Is there anyone on the planet who has not heard about the vuvuzela? In a little over a week, this stadium horn has become a worldwide phenomenon – but what has it got to do with PR and conversations? Well, apart from the fact that it’s a little hard to have a conversation in the midst of a cacophony of vuvuzela playing – this maddening instrument is a magnificent example of the power of word of mouth communications – and highlights how the need for issues management can arise from even the smallest thing. [If you’ve not heard it, check this cute YouTube vuvuzela video]
Dozens of Smartphone apps have been created – with over 1,000,000 downloads of the most popular Vuvuzela 2010 already, and with a blog at Time Magazine speculating about the money-making potential of this craze. The media in the UK have gone mad about it – and they’re not alone. We are all talking about the vuvuzela (proud that we know its name) – there’s even a Twitter account (@the_vuvuzela) tweeting in B flat Bzzzzzzz to over 2,500 followers.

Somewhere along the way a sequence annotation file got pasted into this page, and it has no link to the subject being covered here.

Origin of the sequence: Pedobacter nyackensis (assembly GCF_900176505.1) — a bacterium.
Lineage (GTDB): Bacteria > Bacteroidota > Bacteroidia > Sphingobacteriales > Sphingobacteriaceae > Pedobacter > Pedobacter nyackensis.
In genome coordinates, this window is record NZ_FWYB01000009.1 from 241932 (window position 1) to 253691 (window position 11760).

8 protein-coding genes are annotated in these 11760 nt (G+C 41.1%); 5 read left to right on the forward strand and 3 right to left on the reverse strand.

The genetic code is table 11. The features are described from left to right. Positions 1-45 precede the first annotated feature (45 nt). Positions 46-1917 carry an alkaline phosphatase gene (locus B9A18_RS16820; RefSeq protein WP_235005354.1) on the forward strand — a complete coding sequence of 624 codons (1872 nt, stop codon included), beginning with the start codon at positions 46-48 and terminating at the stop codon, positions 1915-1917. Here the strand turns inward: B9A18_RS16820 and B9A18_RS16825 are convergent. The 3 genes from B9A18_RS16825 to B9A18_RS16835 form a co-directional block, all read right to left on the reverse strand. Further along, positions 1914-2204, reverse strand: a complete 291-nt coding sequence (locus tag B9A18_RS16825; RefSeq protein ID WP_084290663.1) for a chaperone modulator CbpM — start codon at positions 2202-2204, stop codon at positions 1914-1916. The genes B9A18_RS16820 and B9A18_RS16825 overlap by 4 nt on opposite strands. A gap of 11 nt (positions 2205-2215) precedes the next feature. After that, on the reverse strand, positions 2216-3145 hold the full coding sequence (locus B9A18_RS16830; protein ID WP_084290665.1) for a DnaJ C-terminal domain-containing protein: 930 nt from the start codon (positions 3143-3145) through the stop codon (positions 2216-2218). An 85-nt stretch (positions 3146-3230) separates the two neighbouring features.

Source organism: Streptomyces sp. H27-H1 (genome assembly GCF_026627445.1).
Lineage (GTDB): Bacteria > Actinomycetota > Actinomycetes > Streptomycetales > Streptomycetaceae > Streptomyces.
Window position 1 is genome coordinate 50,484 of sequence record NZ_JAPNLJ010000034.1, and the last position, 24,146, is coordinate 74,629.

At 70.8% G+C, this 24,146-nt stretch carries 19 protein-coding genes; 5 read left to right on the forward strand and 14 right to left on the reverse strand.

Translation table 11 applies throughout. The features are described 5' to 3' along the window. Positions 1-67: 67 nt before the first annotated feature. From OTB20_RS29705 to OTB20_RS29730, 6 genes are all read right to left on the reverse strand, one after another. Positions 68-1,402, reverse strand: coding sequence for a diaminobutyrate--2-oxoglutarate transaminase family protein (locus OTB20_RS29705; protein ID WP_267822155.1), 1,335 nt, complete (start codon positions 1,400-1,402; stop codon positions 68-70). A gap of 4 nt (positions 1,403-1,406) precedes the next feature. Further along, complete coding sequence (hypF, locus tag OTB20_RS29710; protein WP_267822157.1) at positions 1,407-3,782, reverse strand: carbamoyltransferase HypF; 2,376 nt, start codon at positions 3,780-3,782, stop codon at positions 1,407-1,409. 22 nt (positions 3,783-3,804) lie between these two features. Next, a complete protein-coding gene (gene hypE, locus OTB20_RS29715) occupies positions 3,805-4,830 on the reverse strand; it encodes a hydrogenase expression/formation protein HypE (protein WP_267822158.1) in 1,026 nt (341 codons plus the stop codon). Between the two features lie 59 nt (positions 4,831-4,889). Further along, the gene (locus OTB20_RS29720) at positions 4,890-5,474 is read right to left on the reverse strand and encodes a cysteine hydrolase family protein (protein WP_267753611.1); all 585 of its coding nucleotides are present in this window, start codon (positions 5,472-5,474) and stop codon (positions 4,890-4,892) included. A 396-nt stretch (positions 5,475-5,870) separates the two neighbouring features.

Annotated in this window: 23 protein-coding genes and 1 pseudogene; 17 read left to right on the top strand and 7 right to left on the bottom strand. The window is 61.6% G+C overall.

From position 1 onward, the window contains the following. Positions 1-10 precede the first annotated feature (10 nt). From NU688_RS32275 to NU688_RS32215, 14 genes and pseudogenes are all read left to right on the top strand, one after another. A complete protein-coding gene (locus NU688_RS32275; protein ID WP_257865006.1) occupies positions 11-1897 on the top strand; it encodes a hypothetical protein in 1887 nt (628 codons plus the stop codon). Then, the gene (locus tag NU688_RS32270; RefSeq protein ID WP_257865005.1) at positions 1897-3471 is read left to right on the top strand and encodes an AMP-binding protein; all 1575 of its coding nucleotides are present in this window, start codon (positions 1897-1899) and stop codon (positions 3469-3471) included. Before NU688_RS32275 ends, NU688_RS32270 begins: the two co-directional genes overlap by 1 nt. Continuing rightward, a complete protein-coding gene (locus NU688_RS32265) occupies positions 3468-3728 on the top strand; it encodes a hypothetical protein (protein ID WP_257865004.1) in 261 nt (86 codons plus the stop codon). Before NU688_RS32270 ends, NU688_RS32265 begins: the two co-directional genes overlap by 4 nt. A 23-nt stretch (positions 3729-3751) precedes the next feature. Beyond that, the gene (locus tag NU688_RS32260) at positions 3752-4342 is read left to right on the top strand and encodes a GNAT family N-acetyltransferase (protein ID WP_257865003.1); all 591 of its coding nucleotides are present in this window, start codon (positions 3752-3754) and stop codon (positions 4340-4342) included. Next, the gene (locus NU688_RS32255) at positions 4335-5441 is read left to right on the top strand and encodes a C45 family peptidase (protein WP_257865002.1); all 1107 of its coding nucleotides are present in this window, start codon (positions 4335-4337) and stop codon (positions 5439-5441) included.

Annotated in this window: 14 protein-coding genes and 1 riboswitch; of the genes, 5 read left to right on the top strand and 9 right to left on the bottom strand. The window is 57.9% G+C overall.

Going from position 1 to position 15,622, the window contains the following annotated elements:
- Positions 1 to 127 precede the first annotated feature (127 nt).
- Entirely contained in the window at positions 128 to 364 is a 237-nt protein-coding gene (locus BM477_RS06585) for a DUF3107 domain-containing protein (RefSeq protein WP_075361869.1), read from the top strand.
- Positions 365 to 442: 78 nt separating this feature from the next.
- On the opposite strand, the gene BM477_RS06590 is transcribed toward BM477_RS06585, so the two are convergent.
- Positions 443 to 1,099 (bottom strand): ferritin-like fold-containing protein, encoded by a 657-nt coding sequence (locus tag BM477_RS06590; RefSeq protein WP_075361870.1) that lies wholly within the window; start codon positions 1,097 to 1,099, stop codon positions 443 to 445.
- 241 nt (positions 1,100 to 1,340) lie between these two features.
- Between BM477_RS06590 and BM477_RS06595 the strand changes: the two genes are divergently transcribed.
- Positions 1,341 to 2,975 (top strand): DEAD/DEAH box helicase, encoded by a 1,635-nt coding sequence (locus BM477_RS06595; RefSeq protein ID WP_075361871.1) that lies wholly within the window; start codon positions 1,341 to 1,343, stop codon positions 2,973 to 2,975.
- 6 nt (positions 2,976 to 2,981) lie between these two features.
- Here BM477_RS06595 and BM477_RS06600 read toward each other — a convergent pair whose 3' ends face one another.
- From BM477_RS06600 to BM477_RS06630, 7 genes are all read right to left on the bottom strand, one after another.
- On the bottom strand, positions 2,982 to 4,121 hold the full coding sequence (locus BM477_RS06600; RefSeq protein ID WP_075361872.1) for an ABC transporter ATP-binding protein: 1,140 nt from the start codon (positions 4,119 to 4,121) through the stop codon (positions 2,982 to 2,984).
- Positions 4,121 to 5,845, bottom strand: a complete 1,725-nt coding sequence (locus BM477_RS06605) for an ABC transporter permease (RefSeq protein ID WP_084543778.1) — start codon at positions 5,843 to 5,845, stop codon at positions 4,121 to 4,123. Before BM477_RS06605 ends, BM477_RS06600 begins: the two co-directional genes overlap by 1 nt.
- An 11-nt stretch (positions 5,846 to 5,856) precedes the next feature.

And where there’s a fad, the PR folk won’t be far behind. We adore a bit of popular word of mouth – and mark my word, the vuvuzela linked press releases will be equally irritating in their volume.
Which brings me to issues management. Apparently calls to ban the “damnable droning vuvuzela” can be traced back to 2005 – when columnist Jon Qwelane expressed his hatred of the “instrument from hell”. Yet, it appears that neither FIFA nor the world’s broadcasters anticipated the impact of thousands of these tuneless trumpets. The viewing public at least was not prepared for the onslaught on our eardrums and nervous systems.
But it’s not all bad news for the organisers as others seem to love “Satan’s instrument” – with a great article in favour of such noisemaking in football dating back to last Summer’s Confederations Cup. It adds to the atmosphere, the argument goes – and who cares if it is affecting the performance of the French football team? Just one more opportunity for public relations and issues management lessons.